Traditional charcoal was made using the direct method. Wood was piled up and lit. Once it was burning cleanly (or sometimes not) the fire was smothered with Soil or doused with water. This resulted in mediocre charcoal. It is almost impossible to have nearly pure carbon with this method. Some pieces of wood are going have most of the gases driven off and others will be blackened wood. Using this to cook with will give you inconsistent results. It will be smoky and burn times and temperatures will vary. A modern example of this would be THIS. Notice how much smoke there is in the video. This is all wasted energy that could be turned into heat to drive off more of the gasses. If you decide to go this route it is cheap and easy but it will make for some very unhappy neighbors. We can obviously do better than this and use our resources more responsibly.













Offline ID_Joker

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Re: Everything I know about Making Charcoal and Biochar
« Reply #4 on: May 16, 2014, 05:05:30 PM »
 :popcorn:

Offline Dainty

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Re: Everything I know about Making Charcoal and Biochar
« Reply #5 on: May 16, 2014, 08:23:33 PM »
I've been fascinated by this subject for a while. Great info, thanks.

Offline onesojourner

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Re: Everything I know about Making Charcoal and Biochar
« Reply #6 on: May 19, 2014, 09:32:41 AM »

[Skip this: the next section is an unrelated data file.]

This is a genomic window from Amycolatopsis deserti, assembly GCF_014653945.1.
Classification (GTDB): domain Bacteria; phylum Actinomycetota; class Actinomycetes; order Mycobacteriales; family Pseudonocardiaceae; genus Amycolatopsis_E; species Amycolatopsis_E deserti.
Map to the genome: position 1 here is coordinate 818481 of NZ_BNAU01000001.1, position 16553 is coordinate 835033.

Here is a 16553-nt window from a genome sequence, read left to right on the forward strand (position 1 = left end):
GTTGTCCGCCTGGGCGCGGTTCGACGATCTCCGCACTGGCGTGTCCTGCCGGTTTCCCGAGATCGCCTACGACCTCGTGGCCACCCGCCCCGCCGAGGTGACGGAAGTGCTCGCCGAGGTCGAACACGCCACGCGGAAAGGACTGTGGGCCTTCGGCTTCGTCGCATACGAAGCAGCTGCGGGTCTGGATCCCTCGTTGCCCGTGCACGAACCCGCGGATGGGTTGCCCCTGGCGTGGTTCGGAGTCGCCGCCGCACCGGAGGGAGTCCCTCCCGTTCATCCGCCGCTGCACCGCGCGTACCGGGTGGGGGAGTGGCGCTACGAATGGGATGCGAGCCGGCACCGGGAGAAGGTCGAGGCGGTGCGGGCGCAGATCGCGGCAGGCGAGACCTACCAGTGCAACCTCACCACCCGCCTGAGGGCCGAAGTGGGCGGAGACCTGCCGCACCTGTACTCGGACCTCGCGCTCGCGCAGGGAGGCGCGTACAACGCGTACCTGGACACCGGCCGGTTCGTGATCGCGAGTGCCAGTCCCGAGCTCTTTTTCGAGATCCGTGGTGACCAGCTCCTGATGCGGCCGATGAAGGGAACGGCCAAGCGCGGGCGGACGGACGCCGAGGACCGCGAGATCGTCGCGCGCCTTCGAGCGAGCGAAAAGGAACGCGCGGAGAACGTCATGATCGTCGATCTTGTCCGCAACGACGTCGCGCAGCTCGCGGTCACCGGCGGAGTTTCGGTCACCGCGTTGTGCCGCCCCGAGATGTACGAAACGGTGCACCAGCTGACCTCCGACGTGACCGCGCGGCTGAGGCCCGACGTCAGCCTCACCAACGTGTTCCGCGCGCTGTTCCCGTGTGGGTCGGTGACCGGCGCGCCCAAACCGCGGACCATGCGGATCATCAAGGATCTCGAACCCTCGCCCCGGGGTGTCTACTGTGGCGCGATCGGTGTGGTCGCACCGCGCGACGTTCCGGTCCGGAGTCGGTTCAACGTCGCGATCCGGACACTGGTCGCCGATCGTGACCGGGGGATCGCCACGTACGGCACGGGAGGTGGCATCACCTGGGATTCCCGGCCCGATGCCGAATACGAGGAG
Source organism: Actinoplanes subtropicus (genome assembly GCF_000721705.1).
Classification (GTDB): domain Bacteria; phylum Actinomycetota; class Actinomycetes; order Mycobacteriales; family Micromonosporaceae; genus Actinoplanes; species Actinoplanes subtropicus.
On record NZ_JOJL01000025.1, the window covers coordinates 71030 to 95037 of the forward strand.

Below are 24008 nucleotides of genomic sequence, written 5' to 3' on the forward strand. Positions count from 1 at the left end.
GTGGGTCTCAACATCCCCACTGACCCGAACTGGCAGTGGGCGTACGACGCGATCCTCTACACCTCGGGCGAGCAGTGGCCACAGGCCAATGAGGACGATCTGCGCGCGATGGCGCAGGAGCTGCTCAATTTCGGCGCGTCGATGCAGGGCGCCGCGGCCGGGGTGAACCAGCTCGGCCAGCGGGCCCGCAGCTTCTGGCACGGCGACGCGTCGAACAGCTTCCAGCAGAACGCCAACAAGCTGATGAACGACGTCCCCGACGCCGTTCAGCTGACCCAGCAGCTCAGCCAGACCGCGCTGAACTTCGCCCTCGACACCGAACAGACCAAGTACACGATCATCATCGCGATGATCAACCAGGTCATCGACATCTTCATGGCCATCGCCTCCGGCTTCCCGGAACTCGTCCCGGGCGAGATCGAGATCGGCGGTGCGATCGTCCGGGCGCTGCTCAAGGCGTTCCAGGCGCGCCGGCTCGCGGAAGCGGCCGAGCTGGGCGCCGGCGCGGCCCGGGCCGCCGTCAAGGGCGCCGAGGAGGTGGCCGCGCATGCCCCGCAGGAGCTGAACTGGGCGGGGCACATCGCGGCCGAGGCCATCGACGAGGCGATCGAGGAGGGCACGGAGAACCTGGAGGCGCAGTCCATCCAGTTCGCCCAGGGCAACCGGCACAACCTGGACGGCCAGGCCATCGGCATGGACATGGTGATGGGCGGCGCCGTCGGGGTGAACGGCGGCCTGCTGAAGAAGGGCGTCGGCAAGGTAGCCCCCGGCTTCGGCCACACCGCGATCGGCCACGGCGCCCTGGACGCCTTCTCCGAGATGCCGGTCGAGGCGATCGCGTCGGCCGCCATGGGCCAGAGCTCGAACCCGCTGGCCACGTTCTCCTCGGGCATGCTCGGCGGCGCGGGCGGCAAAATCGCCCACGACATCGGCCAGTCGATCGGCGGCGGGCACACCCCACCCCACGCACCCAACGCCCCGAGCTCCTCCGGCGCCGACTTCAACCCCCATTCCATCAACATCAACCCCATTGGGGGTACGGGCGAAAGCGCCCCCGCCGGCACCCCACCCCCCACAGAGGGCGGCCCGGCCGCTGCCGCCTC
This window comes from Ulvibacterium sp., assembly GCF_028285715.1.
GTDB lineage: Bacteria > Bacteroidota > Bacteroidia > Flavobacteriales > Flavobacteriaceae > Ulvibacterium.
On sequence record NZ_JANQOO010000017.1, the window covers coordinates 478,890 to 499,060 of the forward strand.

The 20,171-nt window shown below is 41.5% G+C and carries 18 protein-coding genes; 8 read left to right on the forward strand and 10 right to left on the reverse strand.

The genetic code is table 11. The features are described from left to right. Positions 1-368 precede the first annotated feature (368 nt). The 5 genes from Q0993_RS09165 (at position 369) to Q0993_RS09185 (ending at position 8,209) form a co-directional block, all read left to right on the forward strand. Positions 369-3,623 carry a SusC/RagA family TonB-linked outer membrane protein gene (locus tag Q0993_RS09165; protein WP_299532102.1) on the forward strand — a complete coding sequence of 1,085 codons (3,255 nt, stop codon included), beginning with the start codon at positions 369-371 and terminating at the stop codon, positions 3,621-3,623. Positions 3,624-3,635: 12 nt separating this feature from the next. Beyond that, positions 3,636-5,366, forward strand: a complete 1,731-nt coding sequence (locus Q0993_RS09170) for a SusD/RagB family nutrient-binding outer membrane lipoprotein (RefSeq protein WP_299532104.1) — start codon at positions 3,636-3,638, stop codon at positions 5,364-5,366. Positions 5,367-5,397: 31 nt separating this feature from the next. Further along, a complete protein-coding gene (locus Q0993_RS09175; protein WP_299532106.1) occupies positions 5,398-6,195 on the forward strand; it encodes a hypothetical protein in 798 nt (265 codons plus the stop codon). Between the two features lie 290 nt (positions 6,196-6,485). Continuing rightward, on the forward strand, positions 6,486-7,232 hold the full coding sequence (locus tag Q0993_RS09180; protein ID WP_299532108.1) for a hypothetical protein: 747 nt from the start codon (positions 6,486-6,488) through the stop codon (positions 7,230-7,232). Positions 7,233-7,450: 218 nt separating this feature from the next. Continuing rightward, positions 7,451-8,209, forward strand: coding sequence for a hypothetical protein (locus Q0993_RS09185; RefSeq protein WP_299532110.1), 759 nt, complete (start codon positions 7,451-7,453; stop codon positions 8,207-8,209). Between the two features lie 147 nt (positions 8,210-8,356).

Part 3: The indirect Method

Making charcoal with the indirect method is slightly more complicated but the potential efficiency and the quality of the final product make it well worth the effort. To make charcoal indirectly you have fuel wood separate from the biomass you want to turn into charcoal. The biomass will be in a nearly air tight container, this is known as pyrolysis. When you heat the biomass container up the biomass is going to begin giving off gas. This gas has a large amount of energy still in it, you may have heard it referred to as wood gas or sengas. This is the same stuff you can run an internal combustion engine on. A simple example of this would be to light a fire under a 55 gallon barrel and set the lid on top. When the pressure builds up from the gas it will vent out the top. This will yield very high quality charcoal but you are going to have to burn up a lot of wood to do it and it is going to be a smoky mess. Make sure you are down wind from your neighbors. To improve upon this simple design you would need to add a wood stove gasket to the lid so that it seals tight. Drill a hole in the lid and run a gas pipe down to the bottom of the barrel. Hot wood gas wants to go up, but with the pressure that it builds, you can force it to go down, as long as it has no other option. Here is an example:


This design is alright if you are going to have a bonfire, or you are someone just needs to clear some brush and there is going to be a big fire one way or the other. You might as well throw one of these in there and get some charcoal out of the deal.

Offline soupbone

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Re: Everything I know about Making Charcoal and Biochar
« Reply #7 on: May 19, 2014, 09:43:36 AM »
 :popcorn:.

Offline Aunt

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Re: Everything I know about Making Charcoal and Biochar
« Reply #8 on: May 31, 2014, 04:10:05 PM »
 :popcorn: